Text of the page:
If you’ve been following my blog or read my newsletter, you know that I’ve recently had the wonderful opportunity to spend several weeks in my home country of Italy. Everyday seems to offer an experience that vividly demonstrates the innumerable differences between Italian and American cultures.
While I was in Rome, I took a step class, which was once all the rage in my Northern California community; in Rome, it appeared to be freshly popular. People, and their steps, were jam-packed in the airless basement of a gym in the bustling center of the city. The relentless chatter and laughter, on top of the blaring music, was overwhelming to the point that I had to strain to hear the teacher’s instructions. Within minutes I was greatly amused by the sharp contrast between the way exercise classes are conducted in Northern California compared to in Italy. Courses in the San Francisco Bay Area are incredibly focused: The primary goal is to reap the benefits of exercise, and it’s tacitly understood that free banter isn’t tolerated. The rooms are spacious, the air-conditioning is generous, and the light is luminous. The mood is serious; we’re there to learn, to tighten, to improve. In Italy, the results seem to be the last thing on the attendants’ minds. People are there to sweat and laugh and have a good time. Bodies slick with perspiration bounced around me. I let go of my inhibitions. I let myself get caught up in the wild, messy fun. It didn’t matter if I couldn’t hear the instructor’s lessons. What mattered is that I had a smile on my face. What mattered is that I was alive.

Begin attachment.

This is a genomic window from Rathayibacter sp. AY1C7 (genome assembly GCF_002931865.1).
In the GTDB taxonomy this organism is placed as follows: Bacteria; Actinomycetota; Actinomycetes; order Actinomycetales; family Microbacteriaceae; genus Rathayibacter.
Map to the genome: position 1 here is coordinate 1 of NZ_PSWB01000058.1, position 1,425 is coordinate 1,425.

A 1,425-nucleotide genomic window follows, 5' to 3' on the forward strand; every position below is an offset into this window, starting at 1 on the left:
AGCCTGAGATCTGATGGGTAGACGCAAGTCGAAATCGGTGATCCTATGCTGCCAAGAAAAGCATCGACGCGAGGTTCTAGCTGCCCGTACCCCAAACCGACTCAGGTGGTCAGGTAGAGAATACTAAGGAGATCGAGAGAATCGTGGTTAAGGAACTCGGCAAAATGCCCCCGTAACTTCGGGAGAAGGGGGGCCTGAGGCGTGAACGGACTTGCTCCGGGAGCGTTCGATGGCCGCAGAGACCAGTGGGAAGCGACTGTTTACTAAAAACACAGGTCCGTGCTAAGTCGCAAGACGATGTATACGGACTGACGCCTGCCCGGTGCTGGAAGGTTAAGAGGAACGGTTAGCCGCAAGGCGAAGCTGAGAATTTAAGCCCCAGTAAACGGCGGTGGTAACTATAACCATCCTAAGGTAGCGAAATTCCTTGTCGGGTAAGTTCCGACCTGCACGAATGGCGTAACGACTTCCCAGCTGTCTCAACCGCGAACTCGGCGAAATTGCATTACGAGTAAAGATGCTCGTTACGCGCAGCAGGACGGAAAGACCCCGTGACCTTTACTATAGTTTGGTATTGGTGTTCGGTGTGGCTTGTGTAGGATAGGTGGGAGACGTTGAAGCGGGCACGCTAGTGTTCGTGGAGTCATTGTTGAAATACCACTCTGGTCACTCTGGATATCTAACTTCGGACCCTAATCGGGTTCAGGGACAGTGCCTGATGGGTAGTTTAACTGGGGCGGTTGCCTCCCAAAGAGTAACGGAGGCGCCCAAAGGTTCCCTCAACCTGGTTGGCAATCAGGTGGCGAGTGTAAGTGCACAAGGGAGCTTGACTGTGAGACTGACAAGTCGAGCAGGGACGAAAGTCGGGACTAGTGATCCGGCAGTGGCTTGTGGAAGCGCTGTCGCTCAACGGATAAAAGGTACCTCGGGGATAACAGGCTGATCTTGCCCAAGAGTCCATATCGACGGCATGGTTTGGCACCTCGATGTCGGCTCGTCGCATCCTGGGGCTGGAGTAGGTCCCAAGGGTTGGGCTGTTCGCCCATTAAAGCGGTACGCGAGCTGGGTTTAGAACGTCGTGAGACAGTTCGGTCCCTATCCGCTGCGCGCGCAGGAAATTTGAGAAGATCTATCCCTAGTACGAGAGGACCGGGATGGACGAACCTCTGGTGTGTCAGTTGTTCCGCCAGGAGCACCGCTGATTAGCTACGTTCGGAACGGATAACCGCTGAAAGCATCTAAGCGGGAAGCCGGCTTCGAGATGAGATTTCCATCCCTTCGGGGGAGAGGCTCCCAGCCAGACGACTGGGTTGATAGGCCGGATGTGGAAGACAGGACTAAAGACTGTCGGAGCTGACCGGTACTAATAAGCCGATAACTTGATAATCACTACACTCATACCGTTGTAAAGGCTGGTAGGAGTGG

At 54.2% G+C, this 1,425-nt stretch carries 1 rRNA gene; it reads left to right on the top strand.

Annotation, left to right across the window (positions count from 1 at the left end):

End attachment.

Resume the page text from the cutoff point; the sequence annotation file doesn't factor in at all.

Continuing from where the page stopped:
And then I stopped short when I began to notice that the instructor consistently insisted on having the only three men present in the class assist her in demonstrating the steps. These men, equipped with enormous smiles and dressed in bright, tight shorts, strutted to the front of the class to show us the step routine. I glanced around at the fifteen or so other women in the room. All of us were superior to the men in our stamina and in our knowledge of the intricate steps, but not once did the instructor call on a female to demonstrate.
One could argue that the instructor called on the men to lead as a way to encourage them and make them feel welcome. But I know better; after all, I know my Italy well. In a country long ruled by patriarchy, it continues to exalt men. The gender biases that we are slowly but certainly watching dissolve in America are prevalent in Italy—and this persists far outside the confines of the gym. In Italy, men feel entitled to ogle at women. In Italy, men are asked to speak before women. In Italy, women face gender discrimination in the workforce, where females are paid roughly 17% less than their male peers. Approximately less than 8% of board members at public companies are women. Less than 4% of CEOs are women. When compared to other European countries, we are woefully behind in gender equality—there are fewer female ministers, diplomats, councilors, and judges. One report claims that Italy ranks second to bottom in terms of female employment in all European Union countries.
It’s astonishing to consider that a country as marvelous and sweeping in its accomplishments as Italy could be so stunted in terms of gender equality. The reasons are deeply rooted, from the male-dominated conquests that shaped the country to the older generations of women who have allowed this injustice to persist. We have a desperately long road ahead of us in terms of finding fairness but I’ll leave you with this:
A petite young woman behind me in class sashayed to the front of the room on her own accord during the last song. She demonstrated the steps with style, her head held high. She had attitude and grace; she was demanding to be seen.
And this, to me, suggests that we are on our way.
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